“Who Hid Lesbian History?”

By Lillian Faderman

“Before the rise of lesbian-feminist movement in the early 1970s, twentieth century women writers with great ambitions were generally intimidated into silence about the lesbian experiences in their lives.. We cannot blame them for not providing us with a clear picture of what it was like for a woman to love another woman in their day.. But we might expect that before the twentieth century, before love between women was counted among the diseases, women would have had little reason to disguise their emotional attachments; therefore, they should have left a record of their love of other women. And they did. However, it is impossible to discover that record by reading what most of their twentieth-century biographers have had to say about their lives.”(41)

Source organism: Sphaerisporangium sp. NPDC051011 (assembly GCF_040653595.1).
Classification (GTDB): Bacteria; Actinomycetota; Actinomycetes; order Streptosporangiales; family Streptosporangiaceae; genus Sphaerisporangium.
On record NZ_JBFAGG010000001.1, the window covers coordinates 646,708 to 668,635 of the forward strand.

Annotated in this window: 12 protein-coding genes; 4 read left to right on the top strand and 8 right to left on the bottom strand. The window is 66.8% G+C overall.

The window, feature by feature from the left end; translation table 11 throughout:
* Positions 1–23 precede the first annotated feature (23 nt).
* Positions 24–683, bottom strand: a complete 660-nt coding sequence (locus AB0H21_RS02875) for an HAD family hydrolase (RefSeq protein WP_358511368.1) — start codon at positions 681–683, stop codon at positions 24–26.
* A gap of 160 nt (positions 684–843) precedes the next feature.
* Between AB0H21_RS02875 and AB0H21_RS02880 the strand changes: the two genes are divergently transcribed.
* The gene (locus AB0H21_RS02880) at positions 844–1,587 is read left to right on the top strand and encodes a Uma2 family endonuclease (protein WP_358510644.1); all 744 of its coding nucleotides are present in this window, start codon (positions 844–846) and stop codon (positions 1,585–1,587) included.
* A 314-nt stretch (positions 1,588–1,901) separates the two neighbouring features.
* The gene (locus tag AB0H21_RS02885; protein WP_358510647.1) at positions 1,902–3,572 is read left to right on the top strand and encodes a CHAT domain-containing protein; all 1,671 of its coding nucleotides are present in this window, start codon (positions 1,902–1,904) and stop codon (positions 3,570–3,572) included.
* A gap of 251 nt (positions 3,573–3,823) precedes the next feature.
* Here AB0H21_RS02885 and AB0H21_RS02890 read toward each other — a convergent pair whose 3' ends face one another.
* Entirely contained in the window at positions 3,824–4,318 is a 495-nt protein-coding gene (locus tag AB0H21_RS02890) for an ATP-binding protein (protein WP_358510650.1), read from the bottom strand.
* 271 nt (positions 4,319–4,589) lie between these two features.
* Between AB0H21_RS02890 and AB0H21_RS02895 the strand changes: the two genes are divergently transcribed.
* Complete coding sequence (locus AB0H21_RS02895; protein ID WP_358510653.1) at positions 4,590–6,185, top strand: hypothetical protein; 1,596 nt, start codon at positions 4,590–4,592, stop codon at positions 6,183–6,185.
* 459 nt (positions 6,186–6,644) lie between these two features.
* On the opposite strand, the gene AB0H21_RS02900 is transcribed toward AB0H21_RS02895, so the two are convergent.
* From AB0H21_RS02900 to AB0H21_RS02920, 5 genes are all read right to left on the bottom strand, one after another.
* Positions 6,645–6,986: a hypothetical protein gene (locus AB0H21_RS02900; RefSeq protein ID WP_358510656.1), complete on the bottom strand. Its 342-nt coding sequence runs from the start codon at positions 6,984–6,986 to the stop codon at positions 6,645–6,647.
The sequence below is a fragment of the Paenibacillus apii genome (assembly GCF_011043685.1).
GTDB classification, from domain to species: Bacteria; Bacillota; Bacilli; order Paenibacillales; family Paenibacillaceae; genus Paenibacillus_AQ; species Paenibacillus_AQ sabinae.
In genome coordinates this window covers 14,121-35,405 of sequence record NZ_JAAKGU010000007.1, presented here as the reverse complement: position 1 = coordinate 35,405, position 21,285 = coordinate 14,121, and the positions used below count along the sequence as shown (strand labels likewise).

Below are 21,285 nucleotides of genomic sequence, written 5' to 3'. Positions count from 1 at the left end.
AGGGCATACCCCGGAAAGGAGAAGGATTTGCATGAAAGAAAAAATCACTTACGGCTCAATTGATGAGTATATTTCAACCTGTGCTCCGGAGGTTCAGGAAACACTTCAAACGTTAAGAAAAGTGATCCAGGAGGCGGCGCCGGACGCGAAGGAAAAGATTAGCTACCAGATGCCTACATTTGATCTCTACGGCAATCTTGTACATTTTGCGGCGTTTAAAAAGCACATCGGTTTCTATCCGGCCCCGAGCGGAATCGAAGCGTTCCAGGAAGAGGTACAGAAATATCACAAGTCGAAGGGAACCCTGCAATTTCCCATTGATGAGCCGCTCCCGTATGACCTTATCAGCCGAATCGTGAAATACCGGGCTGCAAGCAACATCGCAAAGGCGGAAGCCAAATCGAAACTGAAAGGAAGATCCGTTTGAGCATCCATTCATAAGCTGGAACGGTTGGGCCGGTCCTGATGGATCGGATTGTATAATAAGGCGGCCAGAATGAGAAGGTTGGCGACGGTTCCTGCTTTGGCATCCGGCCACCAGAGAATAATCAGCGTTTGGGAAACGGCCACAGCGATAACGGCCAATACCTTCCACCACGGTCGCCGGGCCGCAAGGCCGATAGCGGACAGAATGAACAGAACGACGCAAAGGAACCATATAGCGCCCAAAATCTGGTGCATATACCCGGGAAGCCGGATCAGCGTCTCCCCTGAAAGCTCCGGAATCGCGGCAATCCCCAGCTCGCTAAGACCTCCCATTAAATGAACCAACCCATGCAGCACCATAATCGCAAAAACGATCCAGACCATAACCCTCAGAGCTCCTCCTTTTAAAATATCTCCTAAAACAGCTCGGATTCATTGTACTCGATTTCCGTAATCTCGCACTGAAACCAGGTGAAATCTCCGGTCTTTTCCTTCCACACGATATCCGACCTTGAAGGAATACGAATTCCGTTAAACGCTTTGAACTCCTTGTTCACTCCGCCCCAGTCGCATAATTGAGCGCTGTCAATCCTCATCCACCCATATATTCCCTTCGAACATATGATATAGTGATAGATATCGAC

“It is difficult for heterocentric biographers to deal with love between women in their subject’s lives as it is for ethnocentric white scholars to deal with Third World subject matter, and their products are generally not to be trusted. If we wish to know about the lives of women it is vital to get back to their diaries, letters, and any original source material that is available. It is also vital to produce biographies divested of the heterocentric perspective. Women’s lives need to be reinterpreted, and we need to do it ourselves.” (46)

The New Lesbian Studies: Into the Twenty-First Century

Edited by Bonnie Zimmerman and Toni A.H. McNaron

The Feminist Press, 1996



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